The North East Film Archive is one of a network of regional film archives established to collect, preserve and show film made in, or about the North East of England. Our collections are non-fiction, and date from the early 1900s to the present day, providing a rich record of life in the region over the 20th century. Many of our films are available to watch, free of charge, on our website.
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Victory Parade Newcastle upon Tyne 8 June 1946
As the shadow of the Cold War looms over Europe, Newcastle celebrates the soldiers and civilians who helped win the fight against fascism.
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Along the route of the Newcastle Victory parade, held a year after VE Day was officially declared, soldiers in the British, Allied and Commonwealth Forces, and civilians such as the Land Army girls who fought on the home front, receive a tumultuous welcome. The machines and weaponry that won World War Two are also on show, along with tributes to the role of local industries – miners with a “Coal Spells Victory” slogan and women workers on the Reyrolle engineering float.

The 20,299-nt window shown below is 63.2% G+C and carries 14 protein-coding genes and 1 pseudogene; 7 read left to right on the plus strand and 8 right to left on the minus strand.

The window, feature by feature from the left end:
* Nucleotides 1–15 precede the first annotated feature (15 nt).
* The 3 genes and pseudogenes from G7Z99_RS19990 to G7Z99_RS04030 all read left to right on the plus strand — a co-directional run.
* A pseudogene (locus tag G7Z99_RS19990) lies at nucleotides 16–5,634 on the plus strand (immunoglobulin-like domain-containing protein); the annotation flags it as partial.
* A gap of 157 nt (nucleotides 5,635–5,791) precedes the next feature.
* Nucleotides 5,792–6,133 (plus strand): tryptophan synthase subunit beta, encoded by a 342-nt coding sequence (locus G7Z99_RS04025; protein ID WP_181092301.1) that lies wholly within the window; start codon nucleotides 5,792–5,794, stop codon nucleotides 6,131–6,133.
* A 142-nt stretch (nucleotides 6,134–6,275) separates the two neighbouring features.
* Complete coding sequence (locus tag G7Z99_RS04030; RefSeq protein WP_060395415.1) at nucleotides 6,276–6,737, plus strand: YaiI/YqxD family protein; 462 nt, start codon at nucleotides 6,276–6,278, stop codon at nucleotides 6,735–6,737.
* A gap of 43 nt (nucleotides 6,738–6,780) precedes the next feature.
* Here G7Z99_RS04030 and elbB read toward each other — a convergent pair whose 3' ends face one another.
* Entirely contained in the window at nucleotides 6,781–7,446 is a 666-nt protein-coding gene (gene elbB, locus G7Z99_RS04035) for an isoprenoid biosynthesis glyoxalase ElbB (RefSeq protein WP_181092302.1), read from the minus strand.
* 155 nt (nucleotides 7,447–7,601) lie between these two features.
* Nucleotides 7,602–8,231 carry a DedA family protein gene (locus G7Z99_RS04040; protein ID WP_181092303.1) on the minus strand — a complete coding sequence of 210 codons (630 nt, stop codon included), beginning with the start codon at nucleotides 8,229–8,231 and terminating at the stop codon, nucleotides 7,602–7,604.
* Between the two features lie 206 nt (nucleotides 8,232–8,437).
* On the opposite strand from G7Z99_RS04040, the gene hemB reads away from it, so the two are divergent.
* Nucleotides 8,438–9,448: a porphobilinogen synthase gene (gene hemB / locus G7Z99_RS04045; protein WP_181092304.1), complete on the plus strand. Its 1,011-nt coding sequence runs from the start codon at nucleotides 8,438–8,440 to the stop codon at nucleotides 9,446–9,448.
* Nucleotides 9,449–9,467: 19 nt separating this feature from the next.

The miners marching in this parade would soon (on 1 January1947) marvel at unveiled plaques, which proclaimed “This colliery is now managed by the National Coal Board on behalf of the people.” The new post-war Labour government under Clement Attlee began to introduce a modern welfare state and nationalised many industries, including coal mining. Also in 1946, former Prime Minister Winston Churchill delivered his famous “iron curtain” speech in the United States, which is considered to mark the beginning of the Cold War. The Soviet Union did not send Red Army representatives to take part in the main London Victory Parade attended by the Royal family, Attlee and Churchill.